Jason Sullivan, Xi3 founder and CEO, said the ChromiumPC running on the company's Xi3 modular computer will access Web-based (also called cloud) applications, such as Google Docs, rather than traditional systems where the operating system and applications are installed on a hard drive.
"This is just the next logical step where instead of some of the applications being Web-driven, all the applications are Web-driven," said Sullivan. "That requires very little cost on the computer side from a software perspective."
The ChromiumPC will be available later in the year, but the company did not announce a price range.
Michael Gartenberg, a technology analyst at Gartner, pointed Friday to the Chromebooks in arguing that the Chrome OS future depends on what functions the machines have and at what price.
"What we are seeing now is some of these early Chromebooks are coming into the same price point where you could get a much more capable and full-featured device," he said. "That's going to be a challenge for these Chrome devices. Unless the economics makes sense, then you're paying computing prices for something that just runs a Web browser."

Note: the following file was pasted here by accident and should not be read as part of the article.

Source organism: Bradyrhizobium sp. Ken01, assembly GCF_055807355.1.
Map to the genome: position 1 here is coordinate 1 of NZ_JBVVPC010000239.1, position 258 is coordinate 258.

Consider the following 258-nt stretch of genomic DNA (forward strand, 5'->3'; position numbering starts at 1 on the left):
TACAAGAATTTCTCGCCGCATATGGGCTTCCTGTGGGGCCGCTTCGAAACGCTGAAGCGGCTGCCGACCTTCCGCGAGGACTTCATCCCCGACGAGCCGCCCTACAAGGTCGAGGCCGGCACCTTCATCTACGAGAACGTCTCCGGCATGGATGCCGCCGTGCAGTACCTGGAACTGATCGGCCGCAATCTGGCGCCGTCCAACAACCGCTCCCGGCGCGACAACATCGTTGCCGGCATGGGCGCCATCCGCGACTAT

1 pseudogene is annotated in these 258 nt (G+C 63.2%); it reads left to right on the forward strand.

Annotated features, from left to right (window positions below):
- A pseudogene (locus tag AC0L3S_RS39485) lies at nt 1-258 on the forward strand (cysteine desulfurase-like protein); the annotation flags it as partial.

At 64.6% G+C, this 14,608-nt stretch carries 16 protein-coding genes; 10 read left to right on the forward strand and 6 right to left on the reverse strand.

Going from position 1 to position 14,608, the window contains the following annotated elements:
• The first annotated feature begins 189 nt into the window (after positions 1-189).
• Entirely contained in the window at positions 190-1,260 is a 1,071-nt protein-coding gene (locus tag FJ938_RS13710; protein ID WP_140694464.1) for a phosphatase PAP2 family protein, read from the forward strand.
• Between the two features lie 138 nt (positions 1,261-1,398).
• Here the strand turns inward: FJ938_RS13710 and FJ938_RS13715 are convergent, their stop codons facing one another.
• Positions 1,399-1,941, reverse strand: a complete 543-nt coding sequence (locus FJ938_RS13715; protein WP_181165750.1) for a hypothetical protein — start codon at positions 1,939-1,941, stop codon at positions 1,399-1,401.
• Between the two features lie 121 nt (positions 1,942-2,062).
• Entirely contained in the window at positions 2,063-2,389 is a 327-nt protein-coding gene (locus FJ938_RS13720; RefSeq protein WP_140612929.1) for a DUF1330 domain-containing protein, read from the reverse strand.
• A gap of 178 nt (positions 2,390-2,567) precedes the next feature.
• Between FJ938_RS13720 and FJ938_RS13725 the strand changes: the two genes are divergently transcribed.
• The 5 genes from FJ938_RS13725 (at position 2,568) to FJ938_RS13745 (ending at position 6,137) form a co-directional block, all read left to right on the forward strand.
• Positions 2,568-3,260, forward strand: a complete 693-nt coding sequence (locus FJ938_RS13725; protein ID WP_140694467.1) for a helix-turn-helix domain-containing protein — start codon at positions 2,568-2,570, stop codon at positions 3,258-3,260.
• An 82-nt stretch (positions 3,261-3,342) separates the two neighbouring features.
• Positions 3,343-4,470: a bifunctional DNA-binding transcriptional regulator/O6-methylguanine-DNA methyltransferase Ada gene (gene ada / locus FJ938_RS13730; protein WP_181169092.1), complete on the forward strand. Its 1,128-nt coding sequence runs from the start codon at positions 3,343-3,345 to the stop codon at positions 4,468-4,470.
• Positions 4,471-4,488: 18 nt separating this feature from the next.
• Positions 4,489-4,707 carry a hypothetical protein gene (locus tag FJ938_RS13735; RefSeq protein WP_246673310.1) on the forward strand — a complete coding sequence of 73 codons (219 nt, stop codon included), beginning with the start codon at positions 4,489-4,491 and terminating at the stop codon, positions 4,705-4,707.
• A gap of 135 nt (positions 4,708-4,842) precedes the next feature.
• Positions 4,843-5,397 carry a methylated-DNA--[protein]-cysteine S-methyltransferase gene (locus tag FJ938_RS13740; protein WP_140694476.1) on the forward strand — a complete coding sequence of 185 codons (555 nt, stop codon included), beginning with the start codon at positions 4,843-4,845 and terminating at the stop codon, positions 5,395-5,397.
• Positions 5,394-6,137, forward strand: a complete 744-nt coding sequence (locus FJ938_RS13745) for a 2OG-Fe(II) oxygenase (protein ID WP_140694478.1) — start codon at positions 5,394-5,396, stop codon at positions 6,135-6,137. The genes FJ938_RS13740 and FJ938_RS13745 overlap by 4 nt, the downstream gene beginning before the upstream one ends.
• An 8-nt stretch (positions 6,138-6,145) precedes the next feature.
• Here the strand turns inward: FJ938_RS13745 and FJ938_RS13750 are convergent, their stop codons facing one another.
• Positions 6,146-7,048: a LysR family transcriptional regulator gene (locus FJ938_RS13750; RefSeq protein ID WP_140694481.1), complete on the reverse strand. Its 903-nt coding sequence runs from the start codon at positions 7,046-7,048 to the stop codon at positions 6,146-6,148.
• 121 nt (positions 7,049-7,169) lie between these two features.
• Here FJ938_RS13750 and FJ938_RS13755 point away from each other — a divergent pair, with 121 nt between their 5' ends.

Google's Chrome OS is part of its strategy to challenge the traditional operating systems, Microsoft's Windows and Apple's Mac, and the software applications that run on them. Google offers online word processing, spreadsheets and other applications for free to individuals and for a small fee per user to businesses. The Chrome OS is open source, meaning it is free to users and developers.
Google representatives did not return an email seeking comment on the Xi3 Corp. announcement. In its online promotion of the Chromebooks from Acer and Samsung, Google said they boot up in about 10 seconds.
When users start up the Xi3 ChromiumPC machine, they fill in a username and password and are connected to a Web page, Sullivan said.
"It would look and feel very much like your phone, only it would be a full desktop screen with a keyboard and mouse," he said.
Sullivan said he sees a market for the ChromiumPC for both businesses and individuals.
"This could save companies millions of dollars in software costs by literally putting people online instead of buying and procuring applications that sit on their desktops," he said.
Sullivan said Web-based systems also greatly lessen the danger of a machine becoming infected with a virus because they have no software, except a "very, very small" operating system.
As more Web-based operating systems are available, new, relatively cheap cards can be manufactured so that the Xi3 can run them, he said.
Xi3 Corp. launched itself into the public eye just before the annual Computer Electronics Show in Las Vegas in January.
The novel size of the company's Xi3 computer and its ability to be easily and cheaply upgraded are possible because the motherboard has been cut into smaller pieces. The design also uses about only one-fifth of the electricity of a traditional desktop. The company will start shipping orders for its computers other the than the ChromiumPC on July 4, several months later than it had previously forecast.